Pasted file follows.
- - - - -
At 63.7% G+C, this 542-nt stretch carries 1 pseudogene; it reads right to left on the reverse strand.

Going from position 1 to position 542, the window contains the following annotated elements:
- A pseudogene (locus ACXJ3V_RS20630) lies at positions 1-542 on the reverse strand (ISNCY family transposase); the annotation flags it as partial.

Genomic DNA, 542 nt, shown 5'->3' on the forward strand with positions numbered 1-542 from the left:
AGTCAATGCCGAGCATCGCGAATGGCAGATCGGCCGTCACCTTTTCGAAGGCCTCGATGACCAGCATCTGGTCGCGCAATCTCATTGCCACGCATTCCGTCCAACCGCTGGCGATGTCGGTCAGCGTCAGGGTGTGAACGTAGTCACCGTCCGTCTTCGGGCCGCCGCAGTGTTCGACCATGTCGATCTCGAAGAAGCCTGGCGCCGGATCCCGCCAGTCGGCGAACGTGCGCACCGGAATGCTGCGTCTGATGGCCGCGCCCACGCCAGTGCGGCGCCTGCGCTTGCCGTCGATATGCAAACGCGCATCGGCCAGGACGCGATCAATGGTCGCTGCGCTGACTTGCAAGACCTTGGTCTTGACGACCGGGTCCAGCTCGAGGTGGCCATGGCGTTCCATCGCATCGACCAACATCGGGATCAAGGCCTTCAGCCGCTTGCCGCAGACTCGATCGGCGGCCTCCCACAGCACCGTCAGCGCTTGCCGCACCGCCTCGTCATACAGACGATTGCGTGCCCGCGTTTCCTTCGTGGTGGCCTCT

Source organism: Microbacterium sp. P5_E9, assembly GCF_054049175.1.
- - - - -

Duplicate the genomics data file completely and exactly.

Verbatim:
At 63.7% G+C, this 542-nt stretch carries 1 pseudogene; it reads right to left on the reverse strand.

Going from position 1 to position 542, the window contains the following annotated elements:
- A pseudogene (locus ACXJ3V_RS20630) lies at positions 1-542 on the reverse strand (ISNCY family transposase); the annotation flags it as partial.

Genomic DNA, 542 nt, shown 5'->3' on the forward strand with positions numbered 1-542 from the left:
AGTCAATGCCGAGCATCGCGAATGGCAGATCGGCCGTCACCTTTTCGAAGGCCTCGATGACCAGCATCTGGTCGCGCAATCTCATTGCCACGCATTCCGTCCAACCGCTGGCGATGTCGGTCAGCGTCAGGGTGTGAACGTAGTCACCGTCCGTCTTCGGGCCGCCGCAGTGTTCGACCATGTCGATCTCGAAGAAGCCTGGCGCCGGATCCCGCCAGTCGGCGAACGTGCGCACCGGAATGCTGCGTCTGATGGCCGCGCCCACGCCAGTGCGGCGCCTGCGCTTGCCGTCGATATGCAAACGCGCATCGGCCAGGACGCGATCAATGGTCGCTGCGCTGACTTGCAAGACCTTGGTCTTGACGACCGGGTCCAGCTCGAGGTGGCCATGGCGTTCCATCGCATCGACCAACATCGGGATCAAGGCCTTCAGCCGCTTGCCGCAGACTCGATCGGCGGCCTCCCACAGCACCGTCAGCGCTTGCCGCACCGCCTCGTCATACAGACGATTGCGTGCCCGCGTTTCCTTCGTGGTGGCCTCT

Source organism: Microbacterium sp. P5_E9, assembly GCF_054049175.1.